|Town/Region||Amani Nature Reserve|
|Country||Tanzania, United Republic of|
|Categories||Biodiversity, Birds, Plants|
|Date||11 Jun 2019|
The population of bird pollinators are drastically declining due to forest fragmentation but their roles and contribution in pollination are not well understood to encourage their conservation. The Eastern Arc Mountain hotspot is one of the most endangered biodiversity hotspots in the world. More than 50% of its original forest cover has been cleared for cultivation of intensively managed tea plantations and traditional shifting agriculture. Little is known, however, how this habitat alteration affects avian pollinators, particularly the sunbird species that used to be plenty in tropical forest ecosystems. This study intends to understand ecology of avian pollinators in this fragmented tropical ecosystem in the East Usambara Mountains. The abundance and activities of sunbird species and assess their pollination interactions in traditional farmlands as well as undisturbed forest areas will be evaluated and compared. This study will highlight the importance of sunbird pollination in agriculture and forest conservation. It will show how different types of farming activities can impact pollinator abundance and how this, in turn, can affect plant success and food security for small-scale farmers. To accomplish this, we shall use point transects, by assessing vegetation and bird species and their interactions over two years.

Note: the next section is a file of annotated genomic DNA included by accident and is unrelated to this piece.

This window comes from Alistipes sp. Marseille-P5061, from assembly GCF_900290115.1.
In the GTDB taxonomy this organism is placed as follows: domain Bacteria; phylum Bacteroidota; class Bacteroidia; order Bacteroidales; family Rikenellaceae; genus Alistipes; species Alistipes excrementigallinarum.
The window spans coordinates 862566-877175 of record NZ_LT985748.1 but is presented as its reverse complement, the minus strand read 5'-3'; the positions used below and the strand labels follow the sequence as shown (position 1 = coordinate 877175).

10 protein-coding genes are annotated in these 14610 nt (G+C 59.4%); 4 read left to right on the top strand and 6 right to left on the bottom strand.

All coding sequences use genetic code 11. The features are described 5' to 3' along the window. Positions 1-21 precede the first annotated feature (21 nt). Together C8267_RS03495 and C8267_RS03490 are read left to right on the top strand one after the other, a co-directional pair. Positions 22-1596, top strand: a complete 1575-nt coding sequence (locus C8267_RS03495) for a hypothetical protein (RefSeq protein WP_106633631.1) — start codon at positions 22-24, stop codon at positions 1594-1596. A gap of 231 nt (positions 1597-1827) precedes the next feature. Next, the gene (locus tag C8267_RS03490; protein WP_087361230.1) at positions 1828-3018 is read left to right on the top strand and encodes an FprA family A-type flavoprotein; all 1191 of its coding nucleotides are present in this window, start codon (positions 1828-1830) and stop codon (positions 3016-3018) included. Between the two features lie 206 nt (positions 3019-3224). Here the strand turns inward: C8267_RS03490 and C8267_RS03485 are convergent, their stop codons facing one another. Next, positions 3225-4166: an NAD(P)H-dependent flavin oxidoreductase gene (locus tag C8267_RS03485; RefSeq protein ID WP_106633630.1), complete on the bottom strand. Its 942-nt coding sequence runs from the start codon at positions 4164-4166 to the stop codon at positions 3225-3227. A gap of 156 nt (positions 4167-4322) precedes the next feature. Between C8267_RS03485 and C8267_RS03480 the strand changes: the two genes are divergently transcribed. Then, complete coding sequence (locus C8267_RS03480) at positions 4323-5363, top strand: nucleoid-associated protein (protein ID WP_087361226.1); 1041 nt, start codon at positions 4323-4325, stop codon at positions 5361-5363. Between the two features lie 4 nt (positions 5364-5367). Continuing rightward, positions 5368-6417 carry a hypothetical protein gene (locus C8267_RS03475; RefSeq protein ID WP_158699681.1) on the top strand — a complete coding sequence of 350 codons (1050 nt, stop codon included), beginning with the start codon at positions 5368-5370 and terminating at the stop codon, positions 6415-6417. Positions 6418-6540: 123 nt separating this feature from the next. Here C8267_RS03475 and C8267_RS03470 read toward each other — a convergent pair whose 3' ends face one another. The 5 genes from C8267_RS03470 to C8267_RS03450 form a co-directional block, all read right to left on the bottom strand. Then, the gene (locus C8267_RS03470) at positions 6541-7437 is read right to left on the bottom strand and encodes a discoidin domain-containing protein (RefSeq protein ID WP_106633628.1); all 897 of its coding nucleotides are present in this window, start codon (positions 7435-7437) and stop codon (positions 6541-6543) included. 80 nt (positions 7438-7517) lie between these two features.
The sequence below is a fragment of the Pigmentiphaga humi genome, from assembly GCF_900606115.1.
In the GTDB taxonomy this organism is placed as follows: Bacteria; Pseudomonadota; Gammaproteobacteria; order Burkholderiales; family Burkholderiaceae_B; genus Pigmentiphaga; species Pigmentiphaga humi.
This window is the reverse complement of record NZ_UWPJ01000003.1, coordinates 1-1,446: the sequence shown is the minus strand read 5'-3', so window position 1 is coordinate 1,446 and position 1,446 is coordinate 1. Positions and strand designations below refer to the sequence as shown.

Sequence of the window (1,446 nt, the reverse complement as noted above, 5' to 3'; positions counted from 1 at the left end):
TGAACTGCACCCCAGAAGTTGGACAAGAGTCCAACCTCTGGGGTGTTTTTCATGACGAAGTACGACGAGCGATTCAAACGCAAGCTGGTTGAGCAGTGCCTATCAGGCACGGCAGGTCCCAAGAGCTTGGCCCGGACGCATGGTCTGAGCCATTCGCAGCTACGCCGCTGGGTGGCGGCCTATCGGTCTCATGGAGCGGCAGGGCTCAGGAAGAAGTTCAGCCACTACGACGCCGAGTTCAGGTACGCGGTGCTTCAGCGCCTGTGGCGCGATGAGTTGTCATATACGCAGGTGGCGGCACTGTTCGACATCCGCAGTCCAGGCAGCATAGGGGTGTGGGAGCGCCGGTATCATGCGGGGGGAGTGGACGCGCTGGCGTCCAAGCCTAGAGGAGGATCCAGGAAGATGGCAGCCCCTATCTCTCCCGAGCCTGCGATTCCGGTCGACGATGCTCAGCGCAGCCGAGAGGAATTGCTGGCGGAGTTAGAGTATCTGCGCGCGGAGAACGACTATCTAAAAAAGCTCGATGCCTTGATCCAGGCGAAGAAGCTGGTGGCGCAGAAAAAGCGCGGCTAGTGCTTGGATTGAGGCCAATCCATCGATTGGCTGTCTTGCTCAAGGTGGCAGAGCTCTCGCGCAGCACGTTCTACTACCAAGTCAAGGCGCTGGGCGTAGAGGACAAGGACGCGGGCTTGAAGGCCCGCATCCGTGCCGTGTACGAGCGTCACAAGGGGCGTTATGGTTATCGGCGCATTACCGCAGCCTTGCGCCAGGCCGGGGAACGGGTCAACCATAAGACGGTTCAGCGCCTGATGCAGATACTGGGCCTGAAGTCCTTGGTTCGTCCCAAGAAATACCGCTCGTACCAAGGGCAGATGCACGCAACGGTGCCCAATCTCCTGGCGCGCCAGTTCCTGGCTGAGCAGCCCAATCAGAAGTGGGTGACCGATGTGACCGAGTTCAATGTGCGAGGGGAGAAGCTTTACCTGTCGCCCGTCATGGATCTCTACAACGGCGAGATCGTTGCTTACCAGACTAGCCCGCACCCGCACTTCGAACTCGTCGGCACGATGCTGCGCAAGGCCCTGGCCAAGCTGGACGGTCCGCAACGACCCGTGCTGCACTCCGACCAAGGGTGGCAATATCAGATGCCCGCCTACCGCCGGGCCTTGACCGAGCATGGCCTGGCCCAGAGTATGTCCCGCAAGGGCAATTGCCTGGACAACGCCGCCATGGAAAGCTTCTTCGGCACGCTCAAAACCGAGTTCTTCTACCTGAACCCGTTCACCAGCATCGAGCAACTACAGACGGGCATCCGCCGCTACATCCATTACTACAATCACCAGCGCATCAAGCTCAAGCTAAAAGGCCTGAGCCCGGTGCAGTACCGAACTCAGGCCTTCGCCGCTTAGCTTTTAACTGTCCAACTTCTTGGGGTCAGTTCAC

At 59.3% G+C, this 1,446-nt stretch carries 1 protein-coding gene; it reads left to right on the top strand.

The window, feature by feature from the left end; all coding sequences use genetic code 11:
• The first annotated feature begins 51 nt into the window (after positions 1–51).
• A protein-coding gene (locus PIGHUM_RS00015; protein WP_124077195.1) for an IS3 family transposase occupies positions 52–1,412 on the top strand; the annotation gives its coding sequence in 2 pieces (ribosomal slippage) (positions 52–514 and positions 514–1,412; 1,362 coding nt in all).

A total of 24 transects of 500 x 10 m each will be established. Twelve transects per each habitat, natural forest and farmland. Sunbird-Flower visitors will be assessed by walking in 500 x 10 transects from 6.00- 8.00 and from 16.00- 18.00 to identify which flowering plant is preferred by sunbirds. The observer will use 10 min to observe, identify and record the number of visitor to every identified flowering plant using a pair of binocular for clear identification.
Nectar quantification and energy evaluation, Nectar volume and concentration will be measure using micropipette (µl) and handheld refractometer from ten flower buds bagged before anthesis, randomly picked from each sunbird preferred plant species from each quadrant from each habitat category. Nectar volume and concentration will be used to calculate the amount of energy available per each sunbird preferred flower plant species and per each habitant category (1 mg = 4 calories). We will interview at least six farm owners from the surrounding of each transect, which will make a total of about 72 farmers for all transects. Also, we will interview village executive officers (VEO) of of Amani, Mbomole and ABC and Msasa as experts. The interviews will complement our findings through observations and show the importance of sunbirds to farmers.
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